Monday, June 13, 2011

Antanas Mockus Quits Colombia's Green Party

Former Colombian presidential candidate Antanas Mockus resigned from the Green Party last week, after Bogota mayoral candidate Enrique Peñalosa accepted a controversial campaign endorsement from ex-president Alvaro Uribe.

According to Colombia Reports, Uribe's support for Peñalosa has split the Green Party since it was first announced in early March, with Mockus being the most vocal about calling for Peñalosa to decline the endorsement. Speaking to El Espectador last Thursday, Mockus cited Uribe’s false positive and false demobilization scandals as evidence that his presidency came "at the expense of limits established in the constitution.”

In general it seems the jury is still out on whether Peñalosa’s decision to accept the endorsement will actually work to his advantage in October’s elections. According to a recent Gallup Colombia poll, Peñalosa is the favored candidate of the Bogota race in every situation, except when he is matched up against a hypothetical Uribe campaign, where he would lose by more than twice the votes. For this reason, it is not hard to see how the Peñalosa campaign could view Uribe’s endorsement as politically desirable.

Despite Uribe’s popularity, Mockus himself was seen as a kind of “anti-politician” who served as a symbol for alternative, more transparent governance. So while he may have gained the more traditional voters, the loss of Mockus’s supporters (who represent the Green Party’s base) could mean that Peñalosa ended up with only a minimal net increase of votes.

For his part, Peñalosa has defended his decision not to turn down Uribe’s support, saying that "the Greens have to be surrounded by many and achieve social consensus in order to make the country we want." Ultimately, the big question for the Bogota race is whether this bid to make the party more inclusive has backfired, instead casting Peñalosa as a careerist who has abandoned his party’s traditionally unorthodox approach to politicking.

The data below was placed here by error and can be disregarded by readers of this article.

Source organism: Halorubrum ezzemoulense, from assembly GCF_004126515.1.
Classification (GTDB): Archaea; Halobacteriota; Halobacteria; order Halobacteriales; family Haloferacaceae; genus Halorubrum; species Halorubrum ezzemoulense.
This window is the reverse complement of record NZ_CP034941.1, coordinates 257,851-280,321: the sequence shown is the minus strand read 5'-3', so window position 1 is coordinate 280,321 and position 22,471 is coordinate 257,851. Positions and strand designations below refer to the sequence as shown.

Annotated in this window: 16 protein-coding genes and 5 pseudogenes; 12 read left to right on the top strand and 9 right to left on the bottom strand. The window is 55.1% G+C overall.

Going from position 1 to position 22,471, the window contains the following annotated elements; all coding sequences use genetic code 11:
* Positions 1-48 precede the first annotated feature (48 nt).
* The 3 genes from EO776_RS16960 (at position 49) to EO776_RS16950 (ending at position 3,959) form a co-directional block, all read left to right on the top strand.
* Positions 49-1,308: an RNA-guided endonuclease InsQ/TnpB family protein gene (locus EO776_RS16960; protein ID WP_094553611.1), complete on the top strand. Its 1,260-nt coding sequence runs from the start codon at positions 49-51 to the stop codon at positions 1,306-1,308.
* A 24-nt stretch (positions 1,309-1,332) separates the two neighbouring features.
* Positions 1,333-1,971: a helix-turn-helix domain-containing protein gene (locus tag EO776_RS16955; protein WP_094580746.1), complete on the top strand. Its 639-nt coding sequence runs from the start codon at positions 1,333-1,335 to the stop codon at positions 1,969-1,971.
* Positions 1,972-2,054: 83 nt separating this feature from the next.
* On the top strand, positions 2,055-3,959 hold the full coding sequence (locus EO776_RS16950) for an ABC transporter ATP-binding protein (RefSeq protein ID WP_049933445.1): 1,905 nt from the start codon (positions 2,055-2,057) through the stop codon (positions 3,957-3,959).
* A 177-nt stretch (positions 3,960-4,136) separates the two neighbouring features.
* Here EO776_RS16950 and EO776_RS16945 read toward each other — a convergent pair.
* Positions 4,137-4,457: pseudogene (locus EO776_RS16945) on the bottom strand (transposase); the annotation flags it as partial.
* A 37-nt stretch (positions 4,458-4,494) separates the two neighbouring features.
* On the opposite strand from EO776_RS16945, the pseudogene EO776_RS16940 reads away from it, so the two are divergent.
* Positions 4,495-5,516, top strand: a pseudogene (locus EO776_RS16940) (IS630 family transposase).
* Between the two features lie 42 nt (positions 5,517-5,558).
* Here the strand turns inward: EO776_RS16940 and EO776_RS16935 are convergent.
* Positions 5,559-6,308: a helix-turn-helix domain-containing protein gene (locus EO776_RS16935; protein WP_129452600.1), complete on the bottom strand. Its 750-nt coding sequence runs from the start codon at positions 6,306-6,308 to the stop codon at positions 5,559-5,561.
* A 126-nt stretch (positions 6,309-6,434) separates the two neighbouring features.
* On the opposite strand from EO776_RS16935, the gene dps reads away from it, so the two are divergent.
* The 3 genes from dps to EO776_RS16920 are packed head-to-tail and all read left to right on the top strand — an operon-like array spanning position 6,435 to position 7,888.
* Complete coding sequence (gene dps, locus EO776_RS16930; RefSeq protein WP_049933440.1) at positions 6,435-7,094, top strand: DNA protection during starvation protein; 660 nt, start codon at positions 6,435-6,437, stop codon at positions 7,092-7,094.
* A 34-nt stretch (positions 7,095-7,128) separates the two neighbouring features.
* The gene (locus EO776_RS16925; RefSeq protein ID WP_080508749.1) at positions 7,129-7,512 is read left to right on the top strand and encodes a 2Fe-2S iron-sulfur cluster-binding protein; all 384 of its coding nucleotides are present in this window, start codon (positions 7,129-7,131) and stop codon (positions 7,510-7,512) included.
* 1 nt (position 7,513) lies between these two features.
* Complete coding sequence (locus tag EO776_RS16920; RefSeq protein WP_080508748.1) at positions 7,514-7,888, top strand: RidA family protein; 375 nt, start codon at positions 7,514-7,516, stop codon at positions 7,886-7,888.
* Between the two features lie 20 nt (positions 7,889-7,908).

Semana has two good pieces on this development. The first is a collection of various expert analyses on what Mockus’s departure means for his party’s future, as well as for the future of political dialogue in Colombia. Secondly, the Colombian magazine has a breakdown of the three main routes ahead of Mockus: launching his own campaign, allying himself with a different political movement, or devoting himself to changing the country’s political culture. Whatever his future holds, it looks as though it will still be in politics.

News Briefs
  • Meanwhile, Uribe himself will face a special commission on Thursday to defend against accusations that he ordered the illegal wiretapping of opposition politicians, human rights workers and judicial authorities. According to Colombia Reports, he has said he is ready to face the nation “with a sense of democracy and commitment." However, it remains to be seen if the commission has enough teeth to investigate him objectively. After three people have withdrawn from it due to intimidation and allegations of bias, the remaining three member of the investigation are tied to the infamous parapolitics scandal of 2006. CR’s Adriaan Alsema has more on this.
  • According to Mexico’s La Jornada, poet/activist Javier Sicilia’s caravan ended in the violent Ciudad Juarez on Friday with a massive rally. At the final event, Sicilia and other movement leaders have signed a statement demanding the end of the use of Mexican troops in the drug war, and an end to the U.S.-funded Mérida Initiative. As Patrick Corcoran over at Gancho points out, this is not the first recent demand of the protestors that seems slightly out of their reach. Previously, the group has also called for the removal of President Calderon's valued public safety secretary Genaro García Luna. On Sunday, AFP reported that Sicila crossed the border to El Paso, Texas, where he met with local civil society organizations to press them to press their government to do more about the violence in Mexico.
  • El Universal reports that two of the guns that were allegedly found in the possession of Jorge Hank Rhon, the ex-mayor of Tijuana, have been linked to homicides.